The past year and a half has been a crazy chunk of my life, scarred with startling and unwelcome news, heartbreak, loss, healing, adventure, personal discovery, growth, love, leaps of faith, hope, more heartache, and more healing (in roughly that order). It’s been a time of important transitions and big decisions – especially concerning what to do next, now that I’ve finished my MA – and all of those elements has played a part in shaping my relationship to my indeterminate and open future. Unlike many close friends who seem to have an innate sense of certainty in their life plans, I feel more like a wanderer – meandering, rather than striving, and scanning rather than focusing. It’s difficult not to feel envious of the sense of progress and momentum that comes from seeing your destination on the horizon, and knowing that it’s just a matter of checkpoints between you and there.
Without a doubt the biggest decision I made this summer was to leave my full time job as a cafe manager and to move into a cheaper apartment so that I could afford to work less and have more time to pursue projects that might help me establish a new direction for myself. It was intensely scary, and it took me ages to actually make the move, but I am so happy that I did. The happiness I feel now, though, doesn’t diminish in my mind the incredible scale of that decision for me at the time. Deciding to take that risk was huge, for me, and it was intensely scary to face (and to try to embrace) the vast and empty space that it was meant to open up in my life.
The main reason that I felt I needed to leave that full time job was lack of time to do the things that I felt would give my life meaning – namely: teaching, reading, and writing. Which is why I found it so startling that, just yesterday, I found myself writing the following note-to-self in the margin of my lecture notes:
I have no time to do the things that I want to do
That thought gave me pause. I am working as a teaching assistant (and in fact, yesterday I led what I felt to be one of my best tutorial sessions to-date), I get to sit in on a class that is right up-my-alley in terms of interests, and I participate in a reading group for a text that I’ve been meaning to tackle. In my spare time I do a bit of freelance work, but mostly have the time to read and write. To be fair, most of that time lately has been spent reading and writing out of obligation rather than for leisure, but the point remains that I chose all of the obligations that demand things of me, and I continue to endorse those obligations by re-committing myself to fulfilling them. For all intents and purposes I am doing the things I want to do.
This summer, I gave myself a blank slate and this is how I chose to fill it… So how can I reasonably say that I have no time to do the things that I want to do, when these are precisely the things that I chose, the things that I want to be doing?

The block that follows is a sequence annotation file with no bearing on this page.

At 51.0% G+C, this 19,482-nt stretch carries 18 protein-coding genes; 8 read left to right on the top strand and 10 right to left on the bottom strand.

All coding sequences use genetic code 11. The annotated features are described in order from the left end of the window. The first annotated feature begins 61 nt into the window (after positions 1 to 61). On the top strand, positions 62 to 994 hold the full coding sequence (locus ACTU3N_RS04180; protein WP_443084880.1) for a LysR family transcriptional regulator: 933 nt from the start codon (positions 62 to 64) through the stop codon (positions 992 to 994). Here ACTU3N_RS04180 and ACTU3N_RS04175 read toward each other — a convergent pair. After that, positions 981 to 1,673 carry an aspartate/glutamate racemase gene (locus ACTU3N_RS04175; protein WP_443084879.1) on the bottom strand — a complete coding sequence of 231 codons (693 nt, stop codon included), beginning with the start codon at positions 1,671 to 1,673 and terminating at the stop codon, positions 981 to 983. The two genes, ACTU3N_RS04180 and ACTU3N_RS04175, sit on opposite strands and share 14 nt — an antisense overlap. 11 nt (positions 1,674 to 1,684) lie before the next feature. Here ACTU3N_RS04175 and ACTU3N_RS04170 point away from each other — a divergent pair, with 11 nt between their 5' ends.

I’ve been thinking a lot, lately, about personal direction and ambition. I have been accused (compassionately) of lacking drive and determination – even of lacking goals. High school-me would laugh; that type-A, straight-A Student Council president who won leadership awards and was hell-bent on getting a PhD in philosophy would probably not recognize the uncertain (but, I maintain, equally brazen) young woman I am today. But the things past-me didn’t think about weigh heavily on me now: the sense of homelessness that I feel in this transition between the secured freedom of teenage certainty and the open-endedness of adult self-determination; between the things I need to do to sustain my life, and the things I want to do to give it meaning; and, perhaps most pressingly, between staying to tread water near family and friends, or venturing out into the deep end, far from familiar comforts and supports.
I find comfort in the philosophical texts I am reading; they reassure me that these are not easy decisions, and that the fact that I feel the weight of the world bearing down on me is at least hopefully a sign that I am authentically facing these decisions rather than fleeing into distractions. That comfort settles nothing, however, and therein lies the hard core of the matter; I feel the (hopefully justified) paralyzing anxiety and yet still must choose.
The key, I think, is that I need to stop thinking of myself as busy, and remind myself that I am the projects I undertake. My life is not the space in between the things that I do – a space that feels ever-smaller the busier I am – but rather the things I do themselves. To live well is to spend the limited time that I have thoughtfully and intentionally. I will make mistakes, I will change direction, I will adjust the sails or flip the hull and try again when I capsize. I will waste time, and then chastise myself later for squandering such a precious resource. Those are not stumbles and they are not falls; they are actions undertaken on the basis of present-knowledge that the future may deem, in retrospect, to have been misguided. Taking the time to make decisions thoughtfully, and to hold off on making commitments until I feel ready to see them through is not stalling; it’s respecting and honoring the significance of those decisions. I can only hope that the choices I make end up being worth the weight of making them.
The aim of life is to live, and to live means to be aware,
joyously, drunkenly, serenely, divinely aware.
– Henry Miller